CONCORD, N.H. — Contrasting his black experience with that of President Obama, Republican presidential contender Herman Cain said Wednesday that, after growing up in the racially segregated South, he’s still connected with the trials and travails of the black community — a connection symbolized by the fact that “my church is still in the ‘hood.”
Mr. Obama’s upbringing “was very different than mine, I grew up in the South and the ‘50s and ‘60s,” Mr. Cain told reporters here a day after a Republican presidential debate in which he was the frequent target of criticism from his rivals. “I was the son of a working dad who worked three jobs. We grew up in segregated areas and segregated schools, lived through the desegregation of those. I lived through the transitions that black people have lived through in this country, unlike President Obama.”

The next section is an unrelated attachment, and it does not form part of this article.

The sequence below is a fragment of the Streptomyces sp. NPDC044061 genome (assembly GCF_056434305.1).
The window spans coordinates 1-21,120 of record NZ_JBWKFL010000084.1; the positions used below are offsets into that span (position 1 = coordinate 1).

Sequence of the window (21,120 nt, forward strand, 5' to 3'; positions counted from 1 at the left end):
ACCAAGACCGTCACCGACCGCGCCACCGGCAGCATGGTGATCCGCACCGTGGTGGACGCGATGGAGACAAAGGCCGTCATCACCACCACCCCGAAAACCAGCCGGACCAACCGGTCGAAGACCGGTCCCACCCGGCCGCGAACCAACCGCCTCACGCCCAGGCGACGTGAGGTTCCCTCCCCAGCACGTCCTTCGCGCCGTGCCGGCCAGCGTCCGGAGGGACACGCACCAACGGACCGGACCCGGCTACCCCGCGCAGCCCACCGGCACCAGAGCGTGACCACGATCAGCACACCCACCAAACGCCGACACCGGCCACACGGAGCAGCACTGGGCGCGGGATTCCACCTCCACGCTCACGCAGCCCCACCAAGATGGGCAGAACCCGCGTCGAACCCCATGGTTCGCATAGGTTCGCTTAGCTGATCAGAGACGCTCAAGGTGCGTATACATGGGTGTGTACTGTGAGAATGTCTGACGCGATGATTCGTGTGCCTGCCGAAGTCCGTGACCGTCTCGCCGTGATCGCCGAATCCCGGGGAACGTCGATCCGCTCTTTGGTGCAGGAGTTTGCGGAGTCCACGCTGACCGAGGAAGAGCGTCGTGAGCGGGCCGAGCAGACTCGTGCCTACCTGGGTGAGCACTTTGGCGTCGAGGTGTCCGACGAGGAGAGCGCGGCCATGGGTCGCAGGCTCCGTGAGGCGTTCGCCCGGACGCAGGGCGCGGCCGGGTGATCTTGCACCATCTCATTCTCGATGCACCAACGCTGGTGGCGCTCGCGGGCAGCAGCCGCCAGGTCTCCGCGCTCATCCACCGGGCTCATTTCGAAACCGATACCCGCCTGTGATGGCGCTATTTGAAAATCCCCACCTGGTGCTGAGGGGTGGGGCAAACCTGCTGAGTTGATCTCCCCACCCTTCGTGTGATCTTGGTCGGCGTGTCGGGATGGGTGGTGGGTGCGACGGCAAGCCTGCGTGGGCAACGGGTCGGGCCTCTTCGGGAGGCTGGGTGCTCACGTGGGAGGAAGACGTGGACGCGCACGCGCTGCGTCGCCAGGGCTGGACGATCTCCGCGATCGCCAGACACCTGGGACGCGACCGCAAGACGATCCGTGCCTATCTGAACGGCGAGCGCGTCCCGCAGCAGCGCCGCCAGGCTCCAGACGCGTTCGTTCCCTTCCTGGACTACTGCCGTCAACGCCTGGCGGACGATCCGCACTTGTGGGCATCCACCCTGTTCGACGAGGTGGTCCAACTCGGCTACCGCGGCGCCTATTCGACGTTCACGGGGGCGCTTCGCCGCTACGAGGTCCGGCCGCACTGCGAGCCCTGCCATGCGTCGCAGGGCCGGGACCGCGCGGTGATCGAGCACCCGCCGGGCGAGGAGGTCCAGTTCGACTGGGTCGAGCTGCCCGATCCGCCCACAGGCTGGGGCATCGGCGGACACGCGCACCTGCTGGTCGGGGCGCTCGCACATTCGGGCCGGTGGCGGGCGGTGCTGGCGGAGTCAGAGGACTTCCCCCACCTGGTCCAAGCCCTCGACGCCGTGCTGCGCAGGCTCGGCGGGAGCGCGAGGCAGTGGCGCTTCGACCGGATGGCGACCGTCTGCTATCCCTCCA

“I still connect,” he added. “My church is still in the ‘hood, it is the same church I grew up in.”
Mr. Cain said the churchgoers he worships with come from a variety of backgrounds, ranging from the poor, to the middle-class and the rich — as well as educated people who can’t land a job.
“I associated with that whole spectrum of folk. So I am in touch,” he said.
The former Godfather’s Pizza CEO made the remarks after delivering a speech at the New Hampshire statehouse, where he made a pitch to supporters of front-runner Mitt Romney, the former governor of neighboring Massachusetts.
“Those of you who do not support him, I’m asking for your support,” he told the crowd packed into the House chamber. “And those of you who do support him, I’m asking you to reconsider.”